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2017 Conference - Disparate discourses?
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What counts as knowledge and competence in particular domains and how this is best taught, learnt and assessed underpins ESP test construct validity, and ESP pedagogy more generally. This paper reports on an analysis of an academic ‘task’ in the domain of architecture; one which mediates between the two worlds of the academy and profession. The ‘task’ is the weekly review of students’ in-progress designs that takes place in the design studio and is known indigenously as the ‘desk-crit’. In the education of architects, this is the academic task that is identified by domain insiders as best reflecting the communicative demands of the profession.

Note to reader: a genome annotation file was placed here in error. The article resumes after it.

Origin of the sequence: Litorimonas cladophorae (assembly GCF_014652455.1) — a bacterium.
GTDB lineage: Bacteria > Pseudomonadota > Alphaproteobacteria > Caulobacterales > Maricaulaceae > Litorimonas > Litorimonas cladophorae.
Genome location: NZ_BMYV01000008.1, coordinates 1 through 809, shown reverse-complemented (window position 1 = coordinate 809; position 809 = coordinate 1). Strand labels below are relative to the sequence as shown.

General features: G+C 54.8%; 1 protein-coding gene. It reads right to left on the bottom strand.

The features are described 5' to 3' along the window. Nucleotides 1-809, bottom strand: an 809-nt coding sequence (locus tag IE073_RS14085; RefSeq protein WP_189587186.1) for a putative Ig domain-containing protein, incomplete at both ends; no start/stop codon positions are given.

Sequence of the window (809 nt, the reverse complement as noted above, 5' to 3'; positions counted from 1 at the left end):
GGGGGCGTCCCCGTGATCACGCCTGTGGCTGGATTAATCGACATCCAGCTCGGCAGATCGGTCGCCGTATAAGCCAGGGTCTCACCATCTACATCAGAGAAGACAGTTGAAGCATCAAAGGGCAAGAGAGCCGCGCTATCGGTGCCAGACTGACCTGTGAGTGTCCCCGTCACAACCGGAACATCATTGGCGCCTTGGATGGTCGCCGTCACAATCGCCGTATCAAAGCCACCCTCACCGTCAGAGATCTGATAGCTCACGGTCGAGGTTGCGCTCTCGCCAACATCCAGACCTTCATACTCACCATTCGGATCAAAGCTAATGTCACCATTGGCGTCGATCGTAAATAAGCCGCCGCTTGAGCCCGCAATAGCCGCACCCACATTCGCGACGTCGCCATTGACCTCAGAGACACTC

The study used a situated genre analysis to explore the patterns of communication in the desk-crit, to identify the criteria for evaluation, and to uncover the attitudes and values implicit in the performance of this task. While the focus of the analysis was on the desk-crits that took place within a design studio course taught by one highly experienced architecture academic, this paper also reports the views of four practising architects. The paper concludes that the genre of this key design studio event is an ideal site to explore the different perspectives of the academic and professional communities on the knowledge and communication skills required in the domain of architecture. The implications of this study for specific-purpose assessment will be briefly considered.

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